History

The National Wildfire Coordinating Group (NWCG) was established in 1976 through a Memorandum of Understanding between the Department of Agriculture and the Department of the Interior. The memorandum defined the function and purpose of NWCG as follows:

“To establish an operational group designed to coordinate programs of the participating agencies so as to avoid wasteful duplication and to provide a means of constructively working together.  Its goal is to provide more effective execution of each agency’s fire management program.  The Group provides a formalized system to agree upon standards of training, equipment, aircraft, suppression priorities, and other operational areas.  Agreed upon policies, standards, and procedures are implemented directly through regular agency channels.”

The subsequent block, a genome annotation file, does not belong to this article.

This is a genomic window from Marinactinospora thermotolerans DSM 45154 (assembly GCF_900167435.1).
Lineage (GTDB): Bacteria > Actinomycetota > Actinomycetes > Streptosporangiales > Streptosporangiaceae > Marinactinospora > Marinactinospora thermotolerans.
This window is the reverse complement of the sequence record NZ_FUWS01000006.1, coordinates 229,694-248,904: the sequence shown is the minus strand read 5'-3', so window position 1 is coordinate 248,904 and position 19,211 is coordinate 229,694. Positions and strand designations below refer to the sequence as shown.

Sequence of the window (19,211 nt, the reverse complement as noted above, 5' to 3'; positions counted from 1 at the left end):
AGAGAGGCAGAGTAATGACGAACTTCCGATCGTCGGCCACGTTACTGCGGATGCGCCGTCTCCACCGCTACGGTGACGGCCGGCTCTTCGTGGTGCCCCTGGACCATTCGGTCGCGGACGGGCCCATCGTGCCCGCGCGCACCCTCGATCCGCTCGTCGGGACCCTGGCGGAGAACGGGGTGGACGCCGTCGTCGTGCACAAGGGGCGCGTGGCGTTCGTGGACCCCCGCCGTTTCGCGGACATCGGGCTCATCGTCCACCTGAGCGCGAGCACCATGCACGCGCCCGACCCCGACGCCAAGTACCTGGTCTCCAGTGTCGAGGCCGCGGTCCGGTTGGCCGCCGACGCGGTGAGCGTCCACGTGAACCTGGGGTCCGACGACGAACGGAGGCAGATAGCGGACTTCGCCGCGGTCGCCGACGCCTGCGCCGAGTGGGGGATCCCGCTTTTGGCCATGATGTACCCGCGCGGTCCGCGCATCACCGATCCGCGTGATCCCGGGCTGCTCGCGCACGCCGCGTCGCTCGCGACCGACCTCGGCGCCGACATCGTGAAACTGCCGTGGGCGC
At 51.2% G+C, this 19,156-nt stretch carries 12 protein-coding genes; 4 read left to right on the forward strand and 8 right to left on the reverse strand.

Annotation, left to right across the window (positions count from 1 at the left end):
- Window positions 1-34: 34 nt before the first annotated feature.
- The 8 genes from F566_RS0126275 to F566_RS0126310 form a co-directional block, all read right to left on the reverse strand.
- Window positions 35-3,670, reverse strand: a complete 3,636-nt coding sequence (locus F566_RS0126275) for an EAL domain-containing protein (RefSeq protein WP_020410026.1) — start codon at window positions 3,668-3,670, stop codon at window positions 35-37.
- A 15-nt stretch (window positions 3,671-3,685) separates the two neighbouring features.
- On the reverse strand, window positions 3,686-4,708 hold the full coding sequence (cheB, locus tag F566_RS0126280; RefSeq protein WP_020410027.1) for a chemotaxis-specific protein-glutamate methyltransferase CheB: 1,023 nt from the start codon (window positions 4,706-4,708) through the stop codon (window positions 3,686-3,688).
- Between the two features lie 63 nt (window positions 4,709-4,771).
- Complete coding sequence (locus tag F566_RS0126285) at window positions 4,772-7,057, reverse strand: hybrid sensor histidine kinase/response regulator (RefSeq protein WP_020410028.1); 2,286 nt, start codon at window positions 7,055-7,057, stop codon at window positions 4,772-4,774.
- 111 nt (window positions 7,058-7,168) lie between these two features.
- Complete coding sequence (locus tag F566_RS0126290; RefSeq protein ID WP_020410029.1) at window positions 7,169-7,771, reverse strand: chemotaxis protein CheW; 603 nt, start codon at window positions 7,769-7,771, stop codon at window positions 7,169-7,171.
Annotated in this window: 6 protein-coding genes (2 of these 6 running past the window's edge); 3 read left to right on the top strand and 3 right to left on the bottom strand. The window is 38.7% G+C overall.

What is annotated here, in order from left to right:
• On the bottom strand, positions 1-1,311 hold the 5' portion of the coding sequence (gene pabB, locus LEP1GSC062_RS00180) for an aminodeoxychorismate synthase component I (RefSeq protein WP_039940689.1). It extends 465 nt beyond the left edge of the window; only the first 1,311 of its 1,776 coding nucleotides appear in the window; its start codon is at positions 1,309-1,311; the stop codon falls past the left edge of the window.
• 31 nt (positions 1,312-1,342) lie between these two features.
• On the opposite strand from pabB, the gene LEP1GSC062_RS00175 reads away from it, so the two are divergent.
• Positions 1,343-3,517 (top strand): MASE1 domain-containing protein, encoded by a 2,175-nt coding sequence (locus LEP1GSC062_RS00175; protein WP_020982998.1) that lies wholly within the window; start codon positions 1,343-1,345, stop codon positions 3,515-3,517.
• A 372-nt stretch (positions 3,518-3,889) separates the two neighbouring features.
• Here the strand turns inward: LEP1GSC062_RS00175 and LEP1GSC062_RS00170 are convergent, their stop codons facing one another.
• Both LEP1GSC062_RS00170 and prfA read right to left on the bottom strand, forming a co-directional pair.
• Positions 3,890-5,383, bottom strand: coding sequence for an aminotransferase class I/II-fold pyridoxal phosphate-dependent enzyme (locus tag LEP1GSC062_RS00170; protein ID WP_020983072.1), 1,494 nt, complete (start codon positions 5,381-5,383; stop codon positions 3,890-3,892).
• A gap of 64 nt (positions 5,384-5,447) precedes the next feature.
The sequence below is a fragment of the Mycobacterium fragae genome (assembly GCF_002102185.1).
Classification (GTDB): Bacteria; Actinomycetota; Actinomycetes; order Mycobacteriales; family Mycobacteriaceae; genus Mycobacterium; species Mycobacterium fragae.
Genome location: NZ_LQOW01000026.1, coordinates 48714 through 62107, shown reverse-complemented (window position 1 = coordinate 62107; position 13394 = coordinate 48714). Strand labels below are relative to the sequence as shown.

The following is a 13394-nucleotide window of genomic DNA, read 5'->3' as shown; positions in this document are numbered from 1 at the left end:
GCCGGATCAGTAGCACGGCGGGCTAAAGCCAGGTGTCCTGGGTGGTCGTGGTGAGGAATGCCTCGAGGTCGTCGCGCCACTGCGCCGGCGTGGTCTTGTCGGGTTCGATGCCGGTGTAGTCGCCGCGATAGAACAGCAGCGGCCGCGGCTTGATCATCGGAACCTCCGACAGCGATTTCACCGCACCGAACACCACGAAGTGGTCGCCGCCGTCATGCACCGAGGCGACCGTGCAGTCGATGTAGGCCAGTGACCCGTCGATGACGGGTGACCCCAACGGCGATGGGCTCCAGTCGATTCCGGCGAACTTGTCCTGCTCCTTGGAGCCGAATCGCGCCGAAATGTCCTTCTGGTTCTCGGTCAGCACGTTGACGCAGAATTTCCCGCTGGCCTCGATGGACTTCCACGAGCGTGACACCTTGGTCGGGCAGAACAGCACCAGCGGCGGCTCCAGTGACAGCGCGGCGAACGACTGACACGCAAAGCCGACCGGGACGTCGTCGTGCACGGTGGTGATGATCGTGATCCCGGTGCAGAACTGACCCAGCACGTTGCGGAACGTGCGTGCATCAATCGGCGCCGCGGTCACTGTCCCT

Twelve “working teams” and a number of sub-teams, comprised of member agency leaders and experts in various fields, were established in functional areas such as fire equipment, fire weather, incident operations, training, and incident business. These teams led the initial effort to achieve a broad national standardization in key areas of wildland fire management.

Listed in the order of which they joined, current NWCG members are:

  • U.S. Forest Service
  • Bureau of Indian Affairs
  • Bureau of Land Management
  • National Park Service
  • U.S. Fish and Wildlife Service
  • National Association of State Foresters
  • U.S. Fire Administration
  • Intertribal Timber Council
  • International Association of Fire Chiefs

Fourteen primary committees and a number of subordinate groups - again representing the key functional areas in wildland fire management - continue the work of their predecessors. And although individual members are different and agency membership has evolved, the primary mission remains largely unchanged. NWCG continues to provide leadership for a seamless response to wildland fire across the nation.

 

Page Last Modified / Reviewed: 
Jan 2017